Today, Don Siegel's 1973 thriller Charley Varrick is known mainly for its influence on Pulp Fiction, most notably in the dialogue about a hoodlum going to work on some poor sap with "a pair of pliers and a blowtorch." Those immortal words were first uttered by veteran character actor and Animal House heavy John Vernon, whose character's first name, Maynard, was also lifted for a bit part in Pulp Fiction. In truth, Pulp Fiction doesn't borrow anywhere near as much from Charley Varrick as, say, Reservoir Dogs does from The Killing, but Siegel's film does form part of the vast crazy-quilt of forgotten and half-remembered violent, lurid genre movies which shaped Quentin Tarantino's ebullient trash aesthetic.
Recently released on DVD, Charley Varrick stars Walter Matthau as a former trick pilot reduced to robbing banks with his wife and a hot-headed young punk played by Andrew Robinson, who two years earlier made an indelible impression as the psychotic heavy in Siegel's Dirty Harry. Matthau and Robinson successfully rob a small-town bank for more than $750,000 in a heist that claims Matthau's spouse/getaway driver, but Robinson's elation is tempered by Matthau's grim realization that the money belongs to the mob, which isn't about to accept such a substantial loss lying down. Joe Don Baker costars as an icy hitman dispatched to recover the mob's ill-gotten loot and kill anyone who stands between him and the money. From there, the noose gradually tightens around Matthau and Robinson's necks as the feds close in and the long tentacles of organized crime make their presence felt as far as sunny New Mexico.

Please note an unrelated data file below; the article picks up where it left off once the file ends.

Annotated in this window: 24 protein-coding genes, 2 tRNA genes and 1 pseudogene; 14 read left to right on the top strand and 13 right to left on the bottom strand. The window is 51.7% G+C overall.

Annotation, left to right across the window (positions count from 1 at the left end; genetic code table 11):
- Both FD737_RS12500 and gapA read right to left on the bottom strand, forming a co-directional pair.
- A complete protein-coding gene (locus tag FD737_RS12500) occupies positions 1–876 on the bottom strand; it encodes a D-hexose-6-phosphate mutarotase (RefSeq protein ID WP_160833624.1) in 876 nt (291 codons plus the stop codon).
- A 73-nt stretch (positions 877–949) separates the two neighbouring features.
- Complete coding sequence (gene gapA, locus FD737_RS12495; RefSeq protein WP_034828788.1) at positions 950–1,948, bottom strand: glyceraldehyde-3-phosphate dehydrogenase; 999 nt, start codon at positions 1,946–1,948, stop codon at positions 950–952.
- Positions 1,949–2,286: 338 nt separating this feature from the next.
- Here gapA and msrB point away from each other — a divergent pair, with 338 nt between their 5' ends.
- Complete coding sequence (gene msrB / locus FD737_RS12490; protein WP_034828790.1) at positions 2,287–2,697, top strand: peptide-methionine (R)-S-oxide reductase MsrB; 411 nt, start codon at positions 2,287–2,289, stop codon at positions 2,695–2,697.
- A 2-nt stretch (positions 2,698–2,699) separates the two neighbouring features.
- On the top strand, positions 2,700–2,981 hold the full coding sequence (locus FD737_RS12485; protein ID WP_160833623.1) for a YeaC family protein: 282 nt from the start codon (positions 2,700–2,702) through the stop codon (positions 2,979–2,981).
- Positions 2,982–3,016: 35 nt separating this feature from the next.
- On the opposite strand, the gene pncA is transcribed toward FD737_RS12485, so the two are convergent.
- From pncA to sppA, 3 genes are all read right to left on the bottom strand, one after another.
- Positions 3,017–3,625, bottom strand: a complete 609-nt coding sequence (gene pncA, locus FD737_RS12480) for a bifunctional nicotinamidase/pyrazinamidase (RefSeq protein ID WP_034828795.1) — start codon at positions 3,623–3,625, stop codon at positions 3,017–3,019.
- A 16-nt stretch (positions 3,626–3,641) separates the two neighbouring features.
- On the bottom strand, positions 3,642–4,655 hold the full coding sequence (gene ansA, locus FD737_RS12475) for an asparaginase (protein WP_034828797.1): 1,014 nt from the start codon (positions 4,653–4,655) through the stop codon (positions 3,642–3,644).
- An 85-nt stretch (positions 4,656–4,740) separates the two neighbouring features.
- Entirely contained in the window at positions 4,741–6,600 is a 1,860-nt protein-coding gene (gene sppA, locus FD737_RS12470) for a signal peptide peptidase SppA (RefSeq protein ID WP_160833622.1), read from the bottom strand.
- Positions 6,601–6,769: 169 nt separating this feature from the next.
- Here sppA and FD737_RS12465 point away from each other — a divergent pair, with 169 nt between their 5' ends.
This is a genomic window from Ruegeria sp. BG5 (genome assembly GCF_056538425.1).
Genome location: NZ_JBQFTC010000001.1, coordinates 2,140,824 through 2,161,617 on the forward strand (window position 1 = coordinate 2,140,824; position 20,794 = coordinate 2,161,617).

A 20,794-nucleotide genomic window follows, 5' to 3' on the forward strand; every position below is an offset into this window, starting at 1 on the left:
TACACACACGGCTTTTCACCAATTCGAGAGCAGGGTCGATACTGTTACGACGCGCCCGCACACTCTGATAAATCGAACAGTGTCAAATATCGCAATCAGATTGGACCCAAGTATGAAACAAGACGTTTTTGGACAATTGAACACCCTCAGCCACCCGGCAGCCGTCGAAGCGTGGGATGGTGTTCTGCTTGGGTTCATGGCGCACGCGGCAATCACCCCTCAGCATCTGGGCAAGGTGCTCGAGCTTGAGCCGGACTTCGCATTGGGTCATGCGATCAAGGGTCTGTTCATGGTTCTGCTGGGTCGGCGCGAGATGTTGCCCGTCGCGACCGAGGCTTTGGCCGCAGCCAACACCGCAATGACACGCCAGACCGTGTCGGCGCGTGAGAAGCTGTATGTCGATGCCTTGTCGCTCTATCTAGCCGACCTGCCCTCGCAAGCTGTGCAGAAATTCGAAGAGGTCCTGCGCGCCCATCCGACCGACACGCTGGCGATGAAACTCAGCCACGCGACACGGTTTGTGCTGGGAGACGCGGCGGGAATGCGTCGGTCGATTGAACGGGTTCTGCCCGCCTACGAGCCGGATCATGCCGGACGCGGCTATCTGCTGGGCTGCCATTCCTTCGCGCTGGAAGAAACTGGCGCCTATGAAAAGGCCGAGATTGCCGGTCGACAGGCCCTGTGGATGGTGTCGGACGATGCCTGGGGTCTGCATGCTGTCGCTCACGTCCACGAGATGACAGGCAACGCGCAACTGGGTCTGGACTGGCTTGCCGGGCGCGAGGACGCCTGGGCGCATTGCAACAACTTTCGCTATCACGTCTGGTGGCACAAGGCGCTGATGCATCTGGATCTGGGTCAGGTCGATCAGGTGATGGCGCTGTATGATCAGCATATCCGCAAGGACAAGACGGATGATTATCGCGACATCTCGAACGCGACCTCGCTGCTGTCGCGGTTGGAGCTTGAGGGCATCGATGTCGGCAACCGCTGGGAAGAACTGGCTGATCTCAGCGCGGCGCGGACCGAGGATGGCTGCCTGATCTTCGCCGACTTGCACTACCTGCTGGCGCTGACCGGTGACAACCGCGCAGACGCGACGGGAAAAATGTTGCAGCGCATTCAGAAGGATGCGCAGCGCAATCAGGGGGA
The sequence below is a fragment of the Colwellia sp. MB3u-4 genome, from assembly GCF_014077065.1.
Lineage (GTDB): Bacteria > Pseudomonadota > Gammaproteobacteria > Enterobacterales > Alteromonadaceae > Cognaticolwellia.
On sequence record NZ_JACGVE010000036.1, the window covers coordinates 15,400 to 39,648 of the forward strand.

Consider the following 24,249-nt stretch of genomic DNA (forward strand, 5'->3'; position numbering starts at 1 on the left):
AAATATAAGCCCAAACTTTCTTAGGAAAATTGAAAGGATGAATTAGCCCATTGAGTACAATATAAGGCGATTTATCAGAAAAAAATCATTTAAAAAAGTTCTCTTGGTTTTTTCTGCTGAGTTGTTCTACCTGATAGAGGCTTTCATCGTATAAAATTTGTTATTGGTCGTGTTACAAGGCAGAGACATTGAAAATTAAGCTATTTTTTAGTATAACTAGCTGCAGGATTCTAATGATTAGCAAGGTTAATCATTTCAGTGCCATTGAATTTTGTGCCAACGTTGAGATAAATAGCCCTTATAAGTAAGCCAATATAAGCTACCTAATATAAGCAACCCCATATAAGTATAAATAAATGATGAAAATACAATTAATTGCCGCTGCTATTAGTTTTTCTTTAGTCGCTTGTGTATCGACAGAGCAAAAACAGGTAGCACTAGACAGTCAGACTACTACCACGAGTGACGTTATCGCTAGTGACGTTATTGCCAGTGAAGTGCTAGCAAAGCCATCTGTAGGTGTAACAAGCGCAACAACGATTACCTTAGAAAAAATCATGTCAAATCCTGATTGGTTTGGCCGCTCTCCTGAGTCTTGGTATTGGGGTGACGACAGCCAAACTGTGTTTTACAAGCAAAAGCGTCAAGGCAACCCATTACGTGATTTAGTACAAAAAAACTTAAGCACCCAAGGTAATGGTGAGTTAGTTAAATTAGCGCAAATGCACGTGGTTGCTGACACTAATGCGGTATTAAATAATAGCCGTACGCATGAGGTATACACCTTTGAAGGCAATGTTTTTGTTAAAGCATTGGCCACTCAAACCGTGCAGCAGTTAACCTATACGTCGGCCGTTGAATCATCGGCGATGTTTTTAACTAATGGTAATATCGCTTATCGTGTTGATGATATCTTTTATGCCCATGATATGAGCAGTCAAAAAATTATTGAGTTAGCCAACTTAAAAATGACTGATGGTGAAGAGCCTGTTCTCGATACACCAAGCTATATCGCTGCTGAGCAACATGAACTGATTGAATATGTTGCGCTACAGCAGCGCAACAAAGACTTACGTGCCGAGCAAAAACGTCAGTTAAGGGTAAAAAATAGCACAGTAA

Matthau delivers his usual sterling performance as a savvy operator working doggedly to finagle his way out of a seemingly impossible situation, but the film's real revelation comes from Baker, whose racist, sexist, ass-kicking brute of a henchman oozes malevolent magnetism. A low-key, tough little thriller punctuated by casual bursts of brutality and deadpan humor, Charley Varrick is informed by a quiet professionalism that suits a movie about feds and criminals doing their jobs, whether that means laundering money, making fake passports, or robbing banks. These characters have little room for anything resembling sentimentality; they're dominated by the hardheaded pragmatism necessary for survival in a grim, unrelenting underworld that rewards duplicity and betrayal. In this harsh context, the few moments of silent, understated mourning Matthau does for a wife cut down, appropriately enough, in the line of duty—kissing her cold lips, sliding her wedding ring from her hand onto his own, and later gazing sadly at pictures representing their bittersweet life together—take on a surprising poignancy and emotional resonance. In another movie, Matthau's minimalist grieving might seem callous or wildly inadequate, but in a tough little crime caper where the overwhelming instinct for self-preservation trumps less practical concerns, it becomes nothing short of a grand romantic gesture.